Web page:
A surprising finding emerges from observing how different countries, confronted with different conditions and different epidemiological circumstances, have acted against the spread of COVID-19: the same restrictive policies, instead of spreading gradually across the various countries, have been adopted more or less at the same time. The explanation cannot lie only in the fact that a similar problem has been tackled with similar and more or less simultaneous (or more or less preventive) actions. On the subject, a study has been carried out by Prof. Stefan Arora-Jonsson of USI Institute of Management and Organisation together with colleagues from the Linköping University, the Stockholm Ratio Institute and the University of Gothenburg. It shows, through the analysis and modelling of different variables, that the substantial simultaneity is driven by mimicry of what has been decided in other countries, especially those geographically nearest. A "pressure" to act - or to wait - which may have pushed some governments to "close" too soon - or too late.
According to the data collected by the University of Oxford, four of the main "social" measures (properly, "non-pharmaceutical interventions”) spread to about 80% of the countries members of the Organisation for Economic Cooperation and Development (OECD) within two weeks in March. These policies, aimed at fighting the spread of novel coronavirus pandemic, include schools closures, the lockdown of economic activities, cancellation of public events and restrictions on internal mobility.
Considering the heterogeneity of these countries in terms of the capacity of the health system, demography and the degree at which the pandemic has taken hold, the homogeneity of the timing finds only a partial answer in the essential similarity of the situation, or in the willingness to take preventive action.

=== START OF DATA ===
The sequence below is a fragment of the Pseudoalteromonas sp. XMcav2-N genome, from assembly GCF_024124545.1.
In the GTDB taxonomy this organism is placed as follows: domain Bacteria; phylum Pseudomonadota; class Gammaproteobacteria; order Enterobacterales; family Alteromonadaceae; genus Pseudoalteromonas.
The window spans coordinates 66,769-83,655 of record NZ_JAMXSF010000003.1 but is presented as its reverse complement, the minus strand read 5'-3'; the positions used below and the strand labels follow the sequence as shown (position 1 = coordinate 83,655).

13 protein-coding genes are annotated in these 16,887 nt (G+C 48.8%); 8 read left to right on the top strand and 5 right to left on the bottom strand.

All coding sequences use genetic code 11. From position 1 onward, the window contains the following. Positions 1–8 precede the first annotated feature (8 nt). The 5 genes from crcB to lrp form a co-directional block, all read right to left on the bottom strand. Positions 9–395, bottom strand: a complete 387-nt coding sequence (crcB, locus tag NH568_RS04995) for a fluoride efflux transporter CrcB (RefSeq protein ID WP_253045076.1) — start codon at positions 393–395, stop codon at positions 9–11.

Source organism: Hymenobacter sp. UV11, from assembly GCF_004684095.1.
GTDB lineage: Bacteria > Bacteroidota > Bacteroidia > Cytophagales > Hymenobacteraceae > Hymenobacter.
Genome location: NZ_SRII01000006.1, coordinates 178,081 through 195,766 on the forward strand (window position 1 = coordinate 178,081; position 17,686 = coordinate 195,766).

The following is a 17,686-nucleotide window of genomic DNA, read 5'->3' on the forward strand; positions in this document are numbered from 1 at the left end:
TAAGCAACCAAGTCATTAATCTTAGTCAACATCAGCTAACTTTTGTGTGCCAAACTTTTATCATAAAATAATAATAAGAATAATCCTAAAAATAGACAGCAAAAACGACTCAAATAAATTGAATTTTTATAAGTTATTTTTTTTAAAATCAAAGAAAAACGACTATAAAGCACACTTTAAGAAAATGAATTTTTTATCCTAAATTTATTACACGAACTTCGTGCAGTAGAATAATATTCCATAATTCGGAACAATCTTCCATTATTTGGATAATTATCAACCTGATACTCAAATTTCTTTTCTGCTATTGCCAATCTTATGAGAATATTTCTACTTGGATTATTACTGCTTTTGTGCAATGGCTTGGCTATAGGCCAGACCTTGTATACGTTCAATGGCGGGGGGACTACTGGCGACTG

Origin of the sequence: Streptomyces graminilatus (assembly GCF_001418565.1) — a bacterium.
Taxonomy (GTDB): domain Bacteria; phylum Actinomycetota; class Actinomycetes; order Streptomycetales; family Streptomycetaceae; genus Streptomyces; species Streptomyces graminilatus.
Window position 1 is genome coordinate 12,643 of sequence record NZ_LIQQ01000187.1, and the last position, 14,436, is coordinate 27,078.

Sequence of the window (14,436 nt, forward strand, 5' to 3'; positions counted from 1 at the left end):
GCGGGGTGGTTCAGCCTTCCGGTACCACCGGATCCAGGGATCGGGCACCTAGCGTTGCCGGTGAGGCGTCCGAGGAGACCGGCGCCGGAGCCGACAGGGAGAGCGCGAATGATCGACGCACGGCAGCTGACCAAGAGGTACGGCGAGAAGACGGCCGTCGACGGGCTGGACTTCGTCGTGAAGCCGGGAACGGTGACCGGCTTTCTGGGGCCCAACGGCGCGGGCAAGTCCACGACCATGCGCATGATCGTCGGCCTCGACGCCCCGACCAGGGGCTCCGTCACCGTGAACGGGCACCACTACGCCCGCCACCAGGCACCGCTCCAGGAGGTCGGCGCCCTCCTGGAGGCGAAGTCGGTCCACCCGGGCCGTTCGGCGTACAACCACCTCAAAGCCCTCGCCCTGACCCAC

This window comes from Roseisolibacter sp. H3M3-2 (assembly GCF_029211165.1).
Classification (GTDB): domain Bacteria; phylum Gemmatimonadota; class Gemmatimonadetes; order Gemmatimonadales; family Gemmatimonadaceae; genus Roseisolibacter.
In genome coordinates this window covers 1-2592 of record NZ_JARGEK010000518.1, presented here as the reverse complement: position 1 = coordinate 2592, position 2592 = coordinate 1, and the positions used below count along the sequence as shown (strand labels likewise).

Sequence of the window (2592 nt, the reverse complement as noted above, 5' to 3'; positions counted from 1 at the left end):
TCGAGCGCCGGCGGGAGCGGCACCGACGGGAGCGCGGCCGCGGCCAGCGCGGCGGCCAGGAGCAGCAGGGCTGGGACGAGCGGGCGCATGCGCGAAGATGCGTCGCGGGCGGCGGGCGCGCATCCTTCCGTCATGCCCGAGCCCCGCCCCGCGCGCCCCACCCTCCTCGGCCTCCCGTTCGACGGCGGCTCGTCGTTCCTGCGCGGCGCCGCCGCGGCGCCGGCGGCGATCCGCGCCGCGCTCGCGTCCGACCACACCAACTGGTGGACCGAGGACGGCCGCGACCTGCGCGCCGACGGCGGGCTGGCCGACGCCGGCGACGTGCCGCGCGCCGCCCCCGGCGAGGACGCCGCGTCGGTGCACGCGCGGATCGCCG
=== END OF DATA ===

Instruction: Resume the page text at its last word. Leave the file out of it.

The influence of the choices made by neighbouring countries
The study by Prof. Arora-Jonsson and colleagues has analysed and modelled the trend of several variables, such as the number of infections, the mortality rate, the availability of hospital beds, the population density, and the timing of restrictive measures in the various countries. The research sought to identify which of these variables were most correlated to the timing with which a specific country adopted the restrictive measures. The study observes that, except for population density, the timing of the actions taken by a given country was more correlated to the number of neighbouring countries that had already implemented restrictive measures, than to the country's specific situation in terms of exposure to COVID-19, demographic structure or retention/potentiality of the health system. In other words, the more neighbouring countries introduced an anti-COVID measure, the faster another country would do the same, all other factors being equal.